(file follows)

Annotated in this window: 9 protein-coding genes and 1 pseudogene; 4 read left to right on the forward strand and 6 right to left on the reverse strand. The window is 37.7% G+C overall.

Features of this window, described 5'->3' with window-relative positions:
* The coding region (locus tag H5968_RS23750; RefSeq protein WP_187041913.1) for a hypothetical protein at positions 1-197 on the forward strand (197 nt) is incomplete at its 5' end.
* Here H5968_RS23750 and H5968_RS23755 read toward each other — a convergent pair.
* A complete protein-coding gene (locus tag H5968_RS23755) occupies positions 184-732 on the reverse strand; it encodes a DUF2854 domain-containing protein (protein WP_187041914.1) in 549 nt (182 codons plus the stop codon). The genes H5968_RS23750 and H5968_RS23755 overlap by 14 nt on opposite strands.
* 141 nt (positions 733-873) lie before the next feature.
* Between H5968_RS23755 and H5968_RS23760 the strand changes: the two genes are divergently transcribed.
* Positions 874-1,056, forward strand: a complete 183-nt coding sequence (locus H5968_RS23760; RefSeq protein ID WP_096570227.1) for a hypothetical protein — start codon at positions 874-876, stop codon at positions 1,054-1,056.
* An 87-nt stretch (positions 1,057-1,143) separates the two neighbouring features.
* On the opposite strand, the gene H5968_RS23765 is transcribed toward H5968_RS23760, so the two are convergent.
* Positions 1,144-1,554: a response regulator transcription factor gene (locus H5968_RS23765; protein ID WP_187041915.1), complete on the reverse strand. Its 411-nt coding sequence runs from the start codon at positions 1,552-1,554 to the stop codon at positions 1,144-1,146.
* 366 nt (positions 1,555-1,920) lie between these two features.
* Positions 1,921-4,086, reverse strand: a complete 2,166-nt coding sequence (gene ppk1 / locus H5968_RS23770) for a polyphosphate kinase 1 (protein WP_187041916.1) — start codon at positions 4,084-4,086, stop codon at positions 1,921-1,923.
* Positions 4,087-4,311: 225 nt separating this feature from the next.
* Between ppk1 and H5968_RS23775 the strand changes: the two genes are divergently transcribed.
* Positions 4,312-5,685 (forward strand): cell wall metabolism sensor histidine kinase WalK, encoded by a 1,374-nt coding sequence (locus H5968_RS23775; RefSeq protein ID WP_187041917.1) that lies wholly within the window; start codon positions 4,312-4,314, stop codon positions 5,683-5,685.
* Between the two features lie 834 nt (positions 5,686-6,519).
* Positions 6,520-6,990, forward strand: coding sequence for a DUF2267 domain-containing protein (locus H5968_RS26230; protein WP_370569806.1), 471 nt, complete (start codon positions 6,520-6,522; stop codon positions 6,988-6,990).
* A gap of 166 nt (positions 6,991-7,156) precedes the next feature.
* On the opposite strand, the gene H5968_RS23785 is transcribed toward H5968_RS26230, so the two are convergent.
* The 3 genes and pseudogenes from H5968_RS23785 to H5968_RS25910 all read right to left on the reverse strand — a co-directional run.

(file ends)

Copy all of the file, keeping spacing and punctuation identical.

Annotated in this window: 9 protein-coding genes and 1 pseudogene; 4 read left to right on the forward strand and 6 right to left on the reverse strand. The window is 37.7% G+C overall.

Features of this window, described 5'->3' with window-relative positions:
* The coding region (locus tag H5968_RS23750; RefSeq protein WP_187041913.1) for a hypothetical protein at positions 1-197 on the forward strand (197 nt) is incomplete at its 5' end.
* Here H5968_RS23750 and H5968_RS23755 read toward each other — a convergent pair.
* A complete protein-coding gene (locus tag H5968_RS23755) occupies positions 184-732 on the reverse strand; it encodes a DUF2854 domain-containing protein (protein WP_187041914.1) in 549 nt (182 codons plus the stop codon). The genes H5968_RS23750 and H5968_RS23755 overlap by 14 nt on opposite strands.
* 141 nt (positions 733-873) lie before the next feature.
* Between H5968_RS23755 and H5968_RS23760 the strand changes: the two genes are divergently transcribed.
* Positions 874-1,056, forward strand: a complete 183-nt coding sequence (locus H5968_RS23760; RefSeq protein ID WP_096570227.1) for a hypothetical protein — start codon at positions 874-876, stop codon at positions 1,054-1,056.
* An 87-nt stretch (positions 1,057-1,143) separates the two neighbouring features.
* On the opposite strand, the gene H5968_RS23765 is transcribed toward H5968_RS23760, so the two are convergent.
* Positions 1,144-1,554: a response regulator transcription factor gene (locus H5968_RS23765; protein ID WP_187041915.1), complete on the reverse strand. Its 411-nt coding sequence runs from the start codon at positions 1,552-1,554 to the stop codon at positions 1,144-1,146.
* 366 nt (positions 1,555-1,920) lie between these two features.
* Positions 1,921-4,086, reverse strand: a complete 2,166-nt coding sequence (gene ppk1 / locus H5968_RS23770) for a polyphosphate kinase 1 (protein WP_187041916.1) — start codon at positions 4,084-4,086, stop codon at positions 1,921-1,923.
* Positions 4,087-4,311: 225 nt separating this feature from the next.
* Between ppk1 and H5968_RS23775 the strand changes: the two genes are divergently transcribed.
* Positions 4,312-5,685 (forward strand): cell wall metabolism sensor histidine kinase WalK, encoded by a 1,374-nt coding sequence (locus H5968_RS23775; RefSeq protein ID WP_187041917.1) that lies wholly within the window; start codon positions 4,312-4,314, stop codon positions 5,683-5,685.
* Between the two features lie 834 nt (positions 5,686-6,519).
* Positions 6,520-6,990, forward strand: coding sequence for a DUF2267 domain-containing protein (locus H5968_RS26230; protein WP_370569806.1), 471 nt, complete (start codon positions 6,520-6,522; stop codon positions 6,988-6,990).
* A gap of 166 nt (positions 6,991-7,156) precedes the next feature.
* On the opposite strand, the gene H5968_RS23785 is transcribed toward H5968_RS26230, so the two are convergent.
* The 3 genes and pseudogenes from H5968_RS23785 to H5968_RS25910 all read right to left on the reverse strand — a co-directional run.